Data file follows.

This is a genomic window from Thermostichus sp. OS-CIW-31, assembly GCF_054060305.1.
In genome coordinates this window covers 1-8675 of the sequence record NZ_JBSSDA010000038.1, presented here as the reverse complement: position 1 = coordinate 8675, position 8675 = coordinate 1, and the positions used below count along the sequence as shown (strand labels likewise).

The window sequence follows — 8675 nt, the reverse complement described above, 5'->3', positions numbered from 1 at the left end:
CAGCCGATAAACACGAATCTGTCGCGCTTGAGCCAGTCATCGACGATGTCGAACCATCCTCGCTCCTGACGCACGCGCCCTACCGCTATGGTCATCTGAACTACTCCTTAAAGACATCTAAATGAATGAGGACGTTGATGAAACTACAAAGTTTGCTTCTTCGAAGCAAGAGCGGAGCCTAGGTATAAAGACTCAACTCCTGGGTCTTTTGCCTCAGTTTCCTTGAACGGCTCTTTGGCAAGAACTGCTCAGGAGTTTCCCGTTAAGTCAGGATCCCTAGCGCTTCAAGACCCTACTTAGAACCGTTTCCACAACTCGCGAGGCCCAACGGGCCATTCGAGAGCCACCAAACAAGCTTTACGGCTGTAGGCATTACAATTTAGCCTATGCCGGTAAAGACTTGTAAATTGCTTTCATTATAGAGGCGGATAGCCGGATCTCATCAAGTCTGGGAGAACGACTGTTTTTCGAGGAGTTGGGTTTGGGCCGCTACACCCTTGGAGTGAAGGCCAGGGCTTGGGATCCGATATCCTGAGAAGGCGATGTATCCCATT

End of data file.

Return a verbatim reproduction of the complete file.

This is a genomic window from Thermostichus sp. OS-CIW-31, assembly GCF_054060305.1.
In genome coordinates this window covers 1-8675 of the sequence record NZ_JBSSDA010000038.1, presented here as the reverse complement: position 1 = coordinate 8675, position 8675 = coordinate 1, and the positions used below count along the sequence as shown (strand labels likewise).

The window sequence follows — 8675 nt, the reverse complement described above, 5'->3', positions numbered from 1 at the left end:
CAGCCGATAAACACGAATCTGTCGCGCTTGAGCCAGTCATCGACGATGTCGAACCATCCTCGCTCCTGACGCACGCGCCCTACCGCTATGGTCATCTGAACTACTCCTTAAAGACATCTAAATGAATGAGGACGTTGATGAAACTACAAAGTTTGCTTCTTCGAAGCAAGAGCGGAGCCTAGGTATAAAGACTCAACTCCTGGGTCTTTTGCCTCAGTTTCCTTGAACGGCTCTTTGGCAAGAACTGCTCAGGAGTTTCCCGTTAAGTCAGGATCCCTAGCGCTTCAAGACCCTACTTAGAACCGTTTCCACAACTCGCGAGGCCCAACGGGCCATTCGAGAGCCACCAAACAAGCTTTACGGCTGTAGGCATTACAATTTAGCCTATGCCGGTAAAGACTTGTAAATTGCTTTCATTATAGAGGCGGATAGCCGGATCTCATCAAGTCTGGGAGAACGACTGTTTTTCGAGGAGTTGGGTTTGGGCCGCTACACCCTTGGAGTGAAGGCCAGGGCTTGGGATCCGATATCCTGAGAAGGCGATGTATCCCATT